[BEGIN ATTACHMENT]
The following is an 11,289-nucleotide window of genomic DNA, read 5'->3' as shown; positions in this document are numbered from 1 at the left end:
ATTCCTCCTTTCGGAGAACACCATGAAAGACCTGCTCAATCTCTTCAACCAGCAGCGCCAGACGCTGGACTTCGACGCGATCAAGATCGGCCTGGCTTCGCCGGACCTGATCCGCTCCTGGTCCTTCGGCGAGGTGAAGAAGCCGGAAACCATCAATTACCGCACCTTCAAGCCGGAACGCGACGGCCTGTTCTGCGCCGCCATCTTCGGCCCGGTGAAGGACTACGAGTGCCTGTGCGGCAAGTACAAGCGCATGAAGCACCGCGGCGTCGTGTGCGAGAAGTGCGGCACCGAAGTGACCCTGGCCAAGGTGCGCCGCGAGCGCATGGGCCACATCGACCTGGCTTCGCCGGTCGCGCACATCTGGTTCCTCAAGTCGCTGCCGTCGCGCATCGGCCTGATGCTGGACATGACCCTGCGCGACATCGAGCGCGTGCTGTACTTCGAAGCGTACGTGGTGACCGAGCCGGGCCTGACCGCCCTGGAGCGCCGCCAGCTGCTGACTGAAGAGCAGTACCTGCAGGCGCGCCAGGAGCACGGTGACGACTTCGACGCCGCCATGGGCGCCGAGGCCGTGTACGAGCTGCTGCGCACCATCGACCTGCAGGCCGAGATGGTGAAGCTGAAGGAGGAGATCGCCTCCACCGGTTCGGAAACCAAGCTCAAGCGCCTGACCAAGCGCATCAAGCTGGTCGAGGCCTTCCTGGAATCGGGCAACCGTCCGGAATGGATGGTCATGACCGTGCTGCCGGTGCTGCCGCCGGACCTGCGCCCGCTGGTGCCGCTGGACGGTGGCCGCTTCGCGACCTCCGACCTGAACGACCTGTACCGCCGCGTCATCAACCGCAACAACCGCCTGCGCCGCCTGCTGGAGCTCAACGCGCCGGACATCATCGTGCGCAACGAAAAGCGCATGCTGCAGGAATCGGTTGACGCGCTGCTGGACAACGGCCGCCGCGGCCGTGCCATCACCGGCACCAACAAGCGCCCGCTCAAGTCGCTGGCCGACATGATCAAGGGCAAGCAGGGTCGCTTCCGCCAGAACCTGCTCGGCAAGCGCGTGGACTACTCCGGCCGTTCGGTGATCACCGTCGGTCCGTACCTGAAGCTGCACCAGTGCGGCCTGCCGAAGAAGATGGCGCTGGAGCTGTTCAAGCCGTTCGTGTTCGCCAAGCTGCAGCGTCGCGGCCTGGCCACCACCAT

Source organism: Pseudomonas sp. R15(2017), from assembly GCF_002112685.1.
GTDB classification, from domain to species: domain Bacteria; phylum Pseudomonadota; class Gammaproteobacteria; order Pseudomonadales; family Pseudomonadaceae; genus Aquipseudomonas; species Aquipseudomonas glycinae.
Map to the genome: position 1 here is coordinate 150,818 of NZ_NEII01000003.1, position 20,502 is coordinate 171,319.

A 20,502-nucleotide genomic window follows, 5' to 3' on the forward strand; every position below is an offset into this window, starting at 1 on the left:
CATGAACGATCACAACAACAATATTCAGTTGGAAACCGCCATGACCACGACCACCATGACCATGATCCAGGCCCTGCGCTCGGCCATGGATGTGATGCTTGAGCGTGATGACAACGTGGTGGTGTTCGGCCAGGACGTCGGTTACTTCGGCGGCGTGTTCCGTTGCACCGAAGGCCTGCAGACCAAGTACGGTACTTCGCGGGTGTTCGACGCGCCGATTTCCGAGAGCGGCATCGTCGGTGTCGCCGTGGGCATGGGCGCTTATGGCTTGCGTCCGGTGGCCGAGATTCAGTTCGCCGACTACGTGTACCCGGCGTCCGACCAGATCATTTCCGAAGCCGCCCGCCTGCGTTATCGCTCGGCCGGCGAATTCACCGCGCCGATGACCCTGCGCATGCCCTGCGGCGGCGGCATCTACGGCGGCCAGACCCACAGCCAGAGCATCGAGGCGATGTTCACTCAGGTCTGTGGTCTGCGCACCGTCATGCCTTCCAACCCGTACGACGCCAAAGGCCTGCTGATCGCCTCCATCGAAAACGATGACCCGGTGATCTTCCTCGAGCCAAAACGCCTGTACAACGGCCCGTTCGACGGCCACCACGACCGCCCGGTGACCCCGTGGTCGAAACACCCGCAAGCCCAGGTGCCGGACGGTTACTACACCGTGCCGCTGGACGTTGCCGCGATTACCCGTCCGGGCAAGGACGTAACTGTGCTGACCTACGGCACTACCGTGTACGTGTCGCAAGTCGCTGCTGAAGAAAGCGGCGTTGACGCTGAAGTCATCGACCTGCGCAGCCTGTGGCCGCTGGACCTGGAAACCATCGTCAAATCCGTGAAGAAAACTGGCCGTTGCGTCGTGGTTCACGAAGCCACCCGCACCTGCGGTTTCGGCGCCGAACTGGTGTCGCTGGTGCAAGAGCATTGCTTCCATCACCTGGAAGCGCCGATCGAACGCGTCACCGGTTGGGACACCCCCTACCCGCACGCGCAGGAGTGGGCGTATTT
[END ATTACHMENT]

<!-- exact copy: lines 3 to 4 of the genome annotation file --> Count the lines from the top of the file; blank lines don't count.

Source organism: Pseudomonas sp. R15(2017), from assembly GCF_002112685.1.
GTDB classification, from domain to species: domain Bacteria; phylum Pseudomonadota; class Gammaproteobacteria; order Pseudomonadales; family Pseudomonadaceae; genus Aquipseudomonas; species Aquipseudomonas glycinae.